- - Thursday, October 28, 2010


Fleet expands to ‘safeguard sea rights’

BEIJING | China is expanding its naval surveillance fleet to better protect its maritime rights, state media reported Thursday amid bitter deep-sea territorial disputes with neighboring nations.

An official at the State Oceanic Administration (SOA), which oversees China’s maritime rights, said an inspection ship already had joined the fleet and another 36 would be added later, according to the official China Daily newspaper.

The report said the latest ship — China Marine Surveillance 75 — would patrol the South China Sea, where Beijing has a number of territorial disputes over potentially resource-rich islands.

China insists that it has complete sovereignty over the Spratly and Paracel islands in the South China Sea, but the Philippines, Vietnam, Malaysia, Brunei and Taiwan have competing claims.


Video of boat collisions given to parliament

TOKYO | Video footage of collisions between Chinese and Japanese boats near a disputed island chain was submitted to Japan’s parliament on Wednesday, threatening to inflame the row between the Asian giants.

Parliamentarians were due to debate if and when the video, filmed by the coast guard and submitted by prosecutors, will be shown to legislators.

Prime Minister Naoto Kan watched the six-minute video together with his right-hand man, Chief Cabinet Secretary Yoshito Sengoku, who declined to share details of the footage with journalists.

The developments come amid the worst row in years between Beijing and Tokyo, and as Kan and his Chinese counterpart, Wen Jiabao, prepared to head to a regional summit where they may meet this week.

The video footage was taken seven weeks ago by Japan’s coast guard in the tense incident that started the diplomatic row near the disputed East China Sea island chain known as Senkaku in Japan and Diaoyu in China.


Jail, arrests contradict rights commitments

HANOI | Vietnam’s jailing of activists and arrests of bloggers contradicts the country’s commitment to human rights, the U.S. embassy said Thursday ahead of Secretary of State Hillary Rodham Clinton’s visit.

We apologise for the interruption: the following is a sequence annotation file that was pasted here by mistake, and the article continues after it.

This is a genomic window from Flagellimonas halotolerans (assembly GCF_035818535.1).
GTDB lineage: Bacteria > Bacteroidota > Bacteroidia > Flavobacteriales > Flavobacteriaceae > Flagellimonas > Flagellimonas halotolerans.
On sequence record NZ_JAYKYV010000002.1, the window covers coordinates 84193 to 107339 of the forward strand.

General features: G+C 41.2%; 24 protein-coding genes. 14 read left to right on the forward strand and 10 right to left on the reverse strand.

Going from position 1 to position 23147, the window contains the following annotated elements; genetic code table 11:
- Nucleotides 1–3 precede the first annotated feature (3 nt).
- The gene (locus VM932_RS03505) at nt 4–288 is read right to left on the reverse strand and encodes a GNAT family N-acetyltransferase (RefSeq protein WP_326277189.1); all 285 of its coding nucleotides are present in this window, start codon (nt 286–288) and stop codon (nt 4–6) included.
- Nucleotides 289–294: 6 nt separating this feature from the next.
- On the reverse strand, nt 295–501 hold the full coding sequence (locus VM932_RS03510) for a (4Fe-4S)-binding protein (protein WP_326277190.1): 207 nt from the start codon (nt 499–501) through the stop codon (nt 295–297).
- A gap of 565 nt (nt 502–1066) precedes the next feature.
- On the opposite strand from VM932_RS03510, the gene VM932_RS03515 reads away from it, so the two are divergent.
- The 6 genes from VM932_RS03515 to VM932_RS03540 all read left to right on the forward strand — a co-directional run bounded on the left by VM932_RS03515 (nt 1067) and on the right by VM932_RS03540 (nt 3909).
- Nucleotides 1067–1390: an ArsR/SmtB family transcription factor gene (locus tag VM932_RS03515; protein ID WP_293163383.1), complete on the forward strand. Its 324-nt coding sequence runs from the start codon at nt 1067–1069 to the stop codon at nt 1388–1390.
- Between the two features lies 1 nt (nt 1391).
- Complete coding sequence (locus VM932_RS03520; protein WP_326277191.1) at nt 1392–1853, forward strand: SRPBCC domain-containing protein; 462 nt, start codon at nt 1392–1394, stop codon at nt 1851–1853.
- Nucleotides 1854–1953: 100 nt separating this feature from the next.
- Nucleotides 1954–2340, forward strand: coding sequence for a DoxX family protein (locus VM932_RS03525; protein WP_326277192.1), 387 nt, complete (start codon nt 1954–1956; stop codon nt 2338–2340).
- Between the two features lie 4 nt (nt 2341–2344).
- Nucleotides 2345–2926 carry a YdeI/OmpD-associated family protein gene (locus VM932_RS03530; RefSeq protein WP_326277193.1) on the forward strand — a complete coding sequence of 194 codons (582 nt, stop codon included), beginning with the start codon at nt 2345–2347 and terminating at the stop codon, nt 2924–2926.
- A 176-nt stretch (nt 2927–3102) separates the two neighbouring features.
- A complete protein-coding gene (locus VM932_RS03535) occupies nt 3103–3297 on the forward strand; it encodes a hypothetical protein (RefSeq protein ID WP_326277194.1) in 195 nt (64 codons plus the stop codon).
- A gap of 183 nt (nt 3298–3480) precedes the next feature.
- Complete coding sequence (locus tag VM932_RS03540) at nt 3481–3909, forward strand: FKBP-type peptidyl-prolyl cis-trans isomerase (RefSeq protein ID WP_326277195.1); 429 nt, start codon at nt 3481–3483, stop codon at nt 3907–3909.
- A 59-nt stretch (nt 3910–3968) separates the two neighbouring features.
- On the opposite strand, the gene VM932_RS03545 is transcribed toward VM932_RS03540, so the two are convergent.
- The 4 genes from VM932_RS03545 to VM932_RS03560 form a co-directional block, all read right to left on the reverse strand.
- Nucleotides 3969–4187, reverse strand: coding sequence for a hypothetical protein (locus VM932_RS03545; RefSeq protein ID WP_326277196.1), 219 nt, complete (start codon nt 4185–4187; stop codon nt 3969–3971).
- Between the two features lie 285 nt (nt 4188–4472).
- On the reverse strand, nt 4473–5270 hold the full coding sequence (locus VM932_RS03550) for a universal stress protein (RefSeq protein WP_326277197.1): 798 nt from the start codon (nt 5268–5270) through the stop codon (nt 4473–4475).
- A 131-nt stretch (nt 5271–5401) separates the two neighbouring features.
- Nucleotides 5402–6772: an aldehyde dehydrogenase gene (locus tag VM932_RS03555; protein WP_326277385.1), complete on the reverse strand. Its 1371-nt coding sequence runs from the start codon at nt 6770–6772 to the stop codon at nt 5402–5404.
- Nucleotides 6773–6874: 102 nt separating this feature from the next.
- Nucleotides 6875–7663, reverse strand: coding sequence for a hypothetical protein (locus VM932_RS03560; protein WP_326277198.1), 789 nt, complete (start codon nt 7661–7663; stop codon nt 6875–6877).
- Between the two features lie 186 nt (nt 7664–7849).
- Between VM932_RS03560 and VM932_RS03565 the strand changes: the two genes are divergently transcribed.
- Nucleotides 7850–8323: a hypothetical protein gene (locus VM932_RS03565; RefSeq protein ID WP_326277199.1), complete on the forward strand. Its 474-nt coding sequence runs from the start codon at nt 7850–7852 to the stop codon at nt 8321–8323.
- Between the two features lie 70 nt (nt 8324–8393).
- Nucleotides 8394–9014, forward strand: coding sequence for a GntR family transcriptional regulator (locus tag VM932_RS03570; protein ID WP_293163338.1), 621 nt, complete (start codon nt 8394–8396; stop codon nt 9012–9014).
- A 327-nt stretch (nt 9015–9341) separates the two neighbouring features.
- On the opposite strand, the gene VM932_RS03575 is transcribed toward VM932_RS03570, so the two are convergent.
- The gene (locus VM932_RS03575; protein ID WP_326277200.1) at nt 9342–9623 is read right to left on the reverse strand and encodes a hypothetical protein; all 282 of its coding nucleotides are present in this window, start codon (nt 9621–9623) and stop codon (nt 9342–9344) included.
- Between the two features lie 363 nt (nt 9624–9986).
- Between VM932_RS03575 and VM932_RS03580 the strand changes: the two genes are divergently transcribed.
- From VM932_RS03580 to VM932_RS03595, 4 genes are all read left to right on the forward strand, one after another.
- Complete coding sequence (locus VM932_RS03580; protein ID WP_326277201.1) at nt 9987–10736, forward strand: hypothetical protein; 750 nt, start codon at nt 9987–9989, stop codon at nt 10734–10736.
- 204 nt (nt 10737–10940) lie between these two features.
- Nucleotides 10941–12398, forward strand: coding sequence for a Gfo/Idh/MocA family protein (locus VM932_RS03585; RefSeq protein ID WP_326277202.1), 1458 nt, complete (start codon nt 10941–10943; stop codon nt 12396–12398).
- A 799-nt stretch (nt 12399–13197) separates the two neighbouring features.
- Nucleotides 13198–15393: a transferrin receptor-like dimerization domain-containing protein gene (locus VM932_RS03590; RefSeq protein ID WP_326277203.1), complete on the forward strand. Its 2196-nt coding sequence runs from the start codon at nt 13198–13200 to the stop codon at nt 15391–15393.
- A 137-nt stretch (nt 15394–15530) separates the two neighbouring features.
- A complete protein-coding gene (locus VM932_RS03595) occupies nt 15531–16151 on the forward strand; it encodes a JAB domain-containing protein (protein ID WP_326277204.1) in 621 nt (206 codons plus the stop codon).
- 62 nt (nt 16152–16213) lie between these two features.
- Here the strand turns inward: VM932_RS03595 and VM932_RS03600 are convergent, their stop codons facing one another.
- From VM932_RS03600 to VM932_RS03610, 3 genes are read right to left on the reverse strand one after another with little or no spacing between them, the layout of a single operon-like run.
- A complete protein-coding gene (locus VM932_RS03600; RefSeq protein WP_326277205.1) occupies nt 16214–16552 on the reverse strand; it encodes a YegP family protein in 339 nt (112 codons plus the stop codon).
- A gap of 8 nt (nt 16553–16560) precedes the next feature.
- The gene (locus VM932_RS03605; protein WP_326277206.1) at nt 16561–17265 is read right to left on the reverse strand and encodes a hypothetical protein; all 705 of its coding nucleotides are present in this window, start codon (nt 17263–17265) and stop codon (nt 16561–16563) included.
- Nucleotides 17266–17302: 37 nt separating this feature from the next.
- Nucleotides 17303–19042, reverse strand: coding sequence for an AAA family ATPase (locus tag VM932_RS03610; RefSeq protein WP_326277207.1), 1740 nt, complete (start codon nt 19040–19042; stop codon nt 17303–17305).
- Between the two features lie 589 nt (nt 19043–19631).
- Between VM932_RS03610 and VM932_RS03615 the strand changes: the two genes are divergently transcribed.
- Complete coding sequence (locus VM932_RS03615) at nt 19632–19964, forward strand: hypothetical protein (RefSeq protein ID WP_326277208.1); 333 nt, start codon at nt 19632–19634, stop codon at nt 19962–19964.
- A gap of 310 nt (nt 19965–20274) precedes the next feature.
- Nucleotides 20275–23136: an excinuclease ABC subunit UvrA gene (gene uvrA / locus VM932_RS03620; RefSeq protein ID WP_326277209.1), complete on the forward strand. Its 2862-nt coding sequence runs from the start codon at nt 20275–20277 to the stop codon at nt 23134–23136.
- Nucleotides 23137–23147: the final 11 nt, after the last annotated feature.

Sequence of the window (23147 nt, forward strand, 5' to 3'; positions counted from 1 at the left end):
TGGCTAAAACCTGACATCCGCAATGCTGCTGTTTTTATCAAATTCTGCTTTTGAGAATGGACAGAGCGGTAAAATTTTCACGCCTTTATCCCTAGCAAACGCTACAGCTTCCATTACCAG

The comment came as the wife of another dissident — a former Communist Party official — said he was the latest to be arrested.

Vi Duc Hoi, 54, was detained Wednesday at home in northern Lang Son province bordering China, said his wife, Hoang Thi Tuoi.

His arrest came on the same day that communist Vietnam, after a trial lasting less than a day, jailed three labor activists who reportedly organized strikes and gave out “reactionary” leaflets.

One was jailed for nine years, while the other two received seven-year sentences, said a court official in the southern Mekong Delta.


U.N. chief appeals for more Khmer trials

PHNOM PENH | U.N. Secretary-General Ban Ki-moon made an emotional appeal Thursday for Cambodia to send a message to the world that the Khmer Rouge’s crimes against humanity will not go unpunished.

Mr. Ban’s comments came after a tour of the Khmer Rouge’s main prison and torture center during a visit to Cambodia that was marked by heated words from the country’s leader and a crackdown on protesters, who were beaten by riot police, a rights group said.

Prime Minister Hun Sen on Wednesday ordered Mr. Ban to shut down the U.N. human rights office in Cambodia and remove the current envoy.

From wire dispatches and staff reports

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